You know what else male pilots don’t have to do? Take pregnancy tests before they get hired. Iberia Airlines was recently fined for requiring flight attendants to take pregnancy tests before they’re hired.

Iberia isn’t alone. The CEO for Qatar Airways Akbar Al Baker recently bragged that the average age of his cabin crew was 26. Then he made fun of U.S. airlines by reminding people that passengers on American Airlines were being served by grandmothers. The room erupted in laughter. I wasn’t surprised by Al Baker’s comment, I know how he feels about women and human rights, but hearing laughter from international reporters covering the event was disappointing.

Qatar doesn’t have the best track record when it comes to women. In 2015, it announced it would no longer fire women for getting married or pregnant within the first five years of employment. There isn’t any maternity or paternity leave at Qatar. An earlier contract said women must notify the airline as soon as they know they are pregnant and Qatar would then be free to terminate the contract. Failure to admit pregnancy or attempts to conceal it would be a breach of contract.

The current contract has improved a little. It maintains the airline’s right to terminate pregnant women’s contracts, but says they can apply for ground positions if available. That’s a big IF. According to The Guardian in 2015, 80 percent of Qatar Airways cabin crew are women.

THIS is how they keep cabin crew young. This is why Qatar can brag about the average age of crew and poke fun at American carriers. Because in America we have the same human rights as passengers. Thank God for that.

What’s behind this blatant and pervasive sexism? My guess is that it has to do with keeping the sexual coffee-tea-or-me fantasy alive — as dictated by mostly male executives who run these airlines.

Melanie Brewster, an assistant professor of psychology and the co-founder of the Sexuality, Women, & Gender Project at Columbia, told Yahoo earlier this year that flight attendant uniforms were an example of “a long history of women having to ‘suck up’ pain and discomfort in order to adhere to unrealistic cultural norms.”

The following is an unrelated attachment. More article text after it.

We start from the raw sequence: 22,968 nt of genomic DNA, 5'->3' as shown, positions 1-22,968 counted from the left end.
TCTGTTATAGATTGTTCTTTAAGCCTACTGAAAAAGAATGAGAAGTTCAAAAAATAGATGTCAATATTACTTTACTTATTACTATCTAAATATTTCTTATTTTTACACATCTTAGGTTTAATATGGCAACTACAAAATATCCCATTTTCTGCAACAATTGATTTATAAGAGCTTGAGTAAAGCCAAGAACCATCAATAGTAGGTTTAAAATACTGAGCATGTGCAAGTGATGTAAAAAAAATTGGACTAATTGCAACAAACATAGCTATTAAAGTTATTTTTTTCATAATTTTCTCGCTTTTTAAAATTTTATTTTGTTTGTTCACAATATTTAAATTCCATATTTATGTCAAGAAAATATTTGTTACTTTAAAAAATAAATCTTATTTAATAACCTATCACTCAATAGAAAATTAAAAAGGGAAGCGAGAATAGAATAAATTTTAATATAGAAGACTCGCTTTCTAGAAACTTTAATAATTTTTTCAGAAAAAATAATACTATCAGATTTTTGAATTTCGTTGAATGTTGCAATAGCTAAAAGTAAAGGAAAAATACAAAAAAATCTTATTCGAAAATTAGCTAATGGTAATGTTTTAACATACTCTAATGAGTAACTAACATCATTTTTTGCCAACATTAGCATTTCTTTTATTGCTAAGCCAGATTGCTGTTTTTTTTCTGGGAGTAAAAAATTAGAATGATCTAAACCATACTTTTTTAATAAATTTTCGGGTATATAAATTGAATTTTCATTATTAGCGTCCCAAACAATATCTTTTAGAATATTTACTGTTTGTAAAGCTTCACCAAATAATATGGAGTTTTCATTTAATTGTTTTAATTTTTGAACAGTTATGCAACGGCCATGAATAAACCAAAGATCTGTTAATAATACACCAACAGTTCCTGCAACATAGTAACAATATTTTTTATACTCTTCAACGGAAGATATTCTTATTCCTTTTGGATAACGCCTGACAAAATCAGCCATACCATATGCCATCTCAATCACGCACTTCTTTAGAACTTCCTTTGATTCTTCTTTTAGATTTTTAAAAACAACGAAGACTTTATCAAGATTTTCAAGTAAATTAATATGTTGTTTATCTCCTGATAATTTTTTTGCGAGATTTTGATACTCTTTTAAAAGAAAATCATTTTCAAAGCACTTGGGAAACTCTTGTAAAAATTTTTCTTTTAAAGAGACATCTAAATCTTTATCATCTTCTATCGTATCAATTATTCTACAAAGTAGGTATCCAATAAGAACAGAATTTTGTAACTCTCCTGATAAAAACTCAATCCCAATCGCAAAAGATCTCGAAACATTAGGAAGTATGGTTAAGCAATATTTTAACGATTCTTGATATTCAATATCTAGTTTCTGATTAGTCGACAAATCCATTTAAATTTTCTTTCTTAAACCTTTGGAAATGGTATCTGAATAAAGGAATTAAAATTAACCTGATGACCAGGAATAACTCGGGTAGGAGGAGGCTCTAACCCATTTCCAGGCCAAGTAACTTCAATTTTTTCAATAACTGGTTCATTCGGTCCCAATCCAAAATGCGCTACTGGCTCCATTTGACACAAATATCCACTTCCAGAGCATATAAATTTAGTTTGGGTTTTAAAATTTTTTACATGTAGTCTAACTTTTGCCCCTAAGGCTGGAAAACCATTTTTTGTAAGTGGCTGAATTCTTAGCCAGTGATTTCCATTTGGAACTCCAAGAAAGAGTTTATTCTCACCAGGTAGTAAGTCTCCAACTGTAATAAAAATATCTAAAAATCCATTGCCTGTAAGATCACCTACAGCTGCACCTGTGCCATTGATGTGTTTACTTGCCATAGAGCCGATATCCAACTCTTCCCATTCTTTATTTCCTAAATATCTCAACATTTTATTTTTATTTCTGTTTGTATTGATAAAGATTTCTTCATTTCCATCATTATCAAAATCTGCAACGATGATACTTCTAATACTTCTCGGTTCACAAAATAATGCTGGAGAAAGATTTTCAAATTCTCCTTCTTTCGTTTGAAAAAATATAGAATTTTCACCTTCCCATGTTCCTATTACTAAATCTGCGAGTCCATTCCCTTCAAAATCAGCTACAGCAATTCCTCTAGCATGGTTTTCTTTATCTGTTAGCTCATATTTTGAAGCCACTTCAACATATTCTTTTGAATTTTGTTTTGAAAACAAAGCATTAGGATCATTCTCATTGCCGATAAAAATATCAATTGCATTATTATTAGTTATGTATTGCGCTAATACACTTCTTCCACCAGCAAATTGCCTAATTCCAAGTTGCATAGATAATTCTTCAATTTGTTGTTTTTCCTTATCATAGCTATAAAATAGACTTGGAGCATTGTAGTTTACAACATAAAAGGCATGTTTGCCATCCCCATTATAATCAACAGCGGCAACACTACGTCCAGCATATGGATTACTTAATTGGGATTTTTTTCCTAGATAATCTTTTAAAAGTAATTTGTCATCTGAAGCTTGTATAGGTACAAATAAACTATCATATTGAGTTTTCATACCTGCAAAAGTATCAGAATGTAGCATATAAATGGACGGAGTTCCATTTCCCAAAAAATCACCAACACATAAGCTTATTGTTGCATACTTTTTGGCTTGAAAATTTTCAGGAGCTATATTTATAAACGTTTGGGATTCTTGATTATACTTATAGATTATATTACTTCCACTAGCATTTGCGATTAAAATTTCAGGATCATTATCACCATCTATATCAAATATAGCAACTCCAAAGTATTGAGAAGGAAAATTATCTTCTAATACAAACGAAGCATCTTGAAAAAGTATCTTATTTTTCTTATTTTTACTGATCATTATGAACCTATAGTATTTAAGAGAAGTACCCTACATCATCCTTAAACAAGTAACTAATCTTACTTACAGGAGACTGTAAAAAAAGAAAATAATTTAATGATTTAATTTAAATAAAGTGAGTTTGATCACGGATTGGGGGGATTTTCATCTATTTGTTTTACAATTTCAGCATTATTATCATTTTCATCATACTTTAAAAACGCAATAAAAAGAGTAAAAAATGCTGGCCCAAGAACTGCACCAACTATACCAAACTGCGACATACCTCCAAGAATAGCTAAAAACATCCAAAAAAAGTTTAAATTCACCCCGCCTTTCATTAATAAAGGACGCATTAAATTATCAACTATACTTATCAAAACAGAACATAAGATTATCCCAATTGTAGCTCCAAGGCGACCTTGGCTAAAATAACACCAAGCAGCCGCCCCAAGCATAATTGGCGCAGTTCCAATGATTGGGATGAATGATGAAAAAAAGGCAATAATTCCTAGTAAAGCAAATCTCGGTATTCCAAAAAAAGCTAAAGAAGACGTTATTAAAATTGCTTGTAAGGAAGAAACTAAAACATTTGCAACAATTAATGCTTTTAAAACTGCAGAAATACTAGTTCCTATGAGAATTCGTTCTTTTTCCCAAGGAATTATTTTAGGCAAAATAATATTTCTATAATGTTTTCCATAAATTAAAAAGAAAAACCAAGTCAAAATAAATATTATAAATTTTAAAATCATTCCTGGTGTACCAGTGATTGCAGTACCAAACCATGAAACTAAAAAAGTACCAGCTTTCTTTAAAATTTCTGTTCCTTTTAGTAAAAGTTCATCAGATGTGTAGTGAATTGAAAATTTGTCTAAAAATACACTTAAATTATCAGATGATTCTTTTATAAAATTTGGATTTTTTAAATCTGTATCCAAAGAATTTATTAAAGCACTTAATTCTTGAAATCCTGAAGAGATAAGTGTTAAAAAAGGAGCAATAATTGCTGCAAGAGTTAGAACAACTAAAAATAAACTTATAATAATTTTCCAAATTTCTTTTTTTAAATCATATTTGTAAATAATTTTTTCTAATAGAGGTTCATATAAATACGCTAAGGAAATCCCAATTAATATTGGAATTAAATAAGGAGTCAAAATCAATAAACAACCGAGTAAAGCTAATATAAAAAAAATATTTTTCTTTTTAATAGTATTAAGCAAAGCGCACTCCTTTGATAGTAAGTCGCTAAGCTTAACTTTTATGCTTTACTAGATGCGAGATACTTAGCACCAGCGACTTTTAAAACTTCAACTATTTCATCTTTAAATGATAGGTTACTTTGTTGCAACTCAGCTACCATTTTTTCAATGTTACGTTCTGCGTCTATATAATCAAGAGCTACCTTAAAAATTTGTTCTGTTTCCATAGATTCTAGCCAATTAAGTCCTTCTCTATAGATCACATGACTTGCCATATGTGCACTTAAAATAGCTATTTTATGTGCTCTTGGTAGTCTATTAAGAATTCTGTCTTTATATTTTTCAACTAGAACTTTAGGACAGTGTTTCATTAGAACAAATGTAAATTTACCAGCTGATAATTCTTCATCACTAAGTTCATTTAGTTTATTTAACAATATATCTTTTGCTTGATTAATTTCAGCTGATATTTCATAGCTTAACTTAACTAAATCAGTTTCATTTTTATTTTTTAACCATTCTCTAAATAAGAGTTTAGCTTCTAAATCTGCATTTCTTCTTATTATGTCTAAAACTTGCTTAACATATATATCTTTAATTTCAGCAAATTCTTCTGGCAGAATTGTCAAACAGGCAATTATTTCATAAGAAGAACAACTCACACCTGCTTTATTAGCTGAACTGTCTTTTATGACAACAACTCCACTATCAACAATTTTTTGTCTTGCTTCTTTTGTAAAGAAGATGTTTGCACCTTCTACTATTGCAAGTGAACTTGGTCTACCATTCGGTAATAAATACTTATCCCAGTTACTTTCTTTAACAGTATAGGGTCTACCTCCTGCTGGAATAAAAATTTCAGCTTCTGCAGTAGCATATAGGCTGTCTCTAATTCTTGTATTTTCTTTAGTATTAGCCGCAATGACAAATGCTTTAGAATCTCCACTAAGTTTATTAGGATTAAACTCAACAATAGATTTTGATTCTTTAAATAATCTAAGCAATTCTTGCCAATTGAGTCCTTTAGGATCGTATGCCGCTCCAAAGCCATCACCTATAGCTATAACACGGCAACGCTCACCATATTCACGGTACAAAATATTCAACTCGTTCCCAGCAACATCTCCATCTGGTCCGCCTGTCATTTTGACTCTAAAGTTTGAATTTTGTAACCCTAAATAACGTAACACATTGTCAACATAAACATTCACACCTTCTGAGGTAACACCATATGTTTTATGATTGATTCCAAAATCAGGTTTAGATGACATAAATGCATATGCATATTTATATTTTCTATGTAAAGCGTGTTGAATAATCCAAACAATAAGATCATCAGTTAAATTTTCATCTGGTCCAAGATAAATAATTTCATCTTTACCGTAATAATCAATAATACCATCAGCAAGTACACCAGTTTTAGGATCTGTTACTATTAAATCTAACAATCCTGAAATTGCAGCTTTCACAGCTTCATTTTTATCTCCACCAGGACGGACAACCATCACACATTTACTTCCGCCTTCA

“Women who are in historically sexualized occupations (i.e., flight attendants, hostesses, waitresses, fashion models) are some of the easiest to objectify because their jobs put them on display for consumption,” Brewster said.

Maybe that explains why once when I was tweeting about fatigue and the short, 8-hour layovers my airline forces us to endure, a complete stranger suggested I spent too much time shopping for shoes on my layovers.


When men write about fatigue do you think people assume they’re really tired because they were shopping for shoes? I doubt it. When you have what looks like a fun-time sexy job, people don’t think twice about making disrespectful comments. Even women make sexist remarks.

That or they tell you to quit. That’s what one aviation blogger told me to do because I didn’t seem happy. Because I didn’t tweet happy things anymore. Unfortunately I have a lot of important things to write about. Take my uniform, for instance. For almost a year now, I’ve been tweeting a lot of “unhappy things” about the new uniforms that American Airlines introduced last year for crew members.

Toxic chemicals in the new uniform made me sick. It also sickened 5,000 of my co-workers, just like a similar uniform sickened flight attendants at Alaska Airlines several years ago.

The media has barely reported it. I’ll be tweeting about the uniform and get private messages from journalists at big news sites asking me questions about why we have ash trays on nonsmoking flights. That or magazines are looking for my Top-10 makeup tips or packing tricks. About six months into the uniform crisis, I started to get angry. One day I tweeted something about the media being sexist. A reporter sent me a message saying he had tried to write about the uniform crisis, but his colleagues chalked it up to “just a bunch of women moaning.”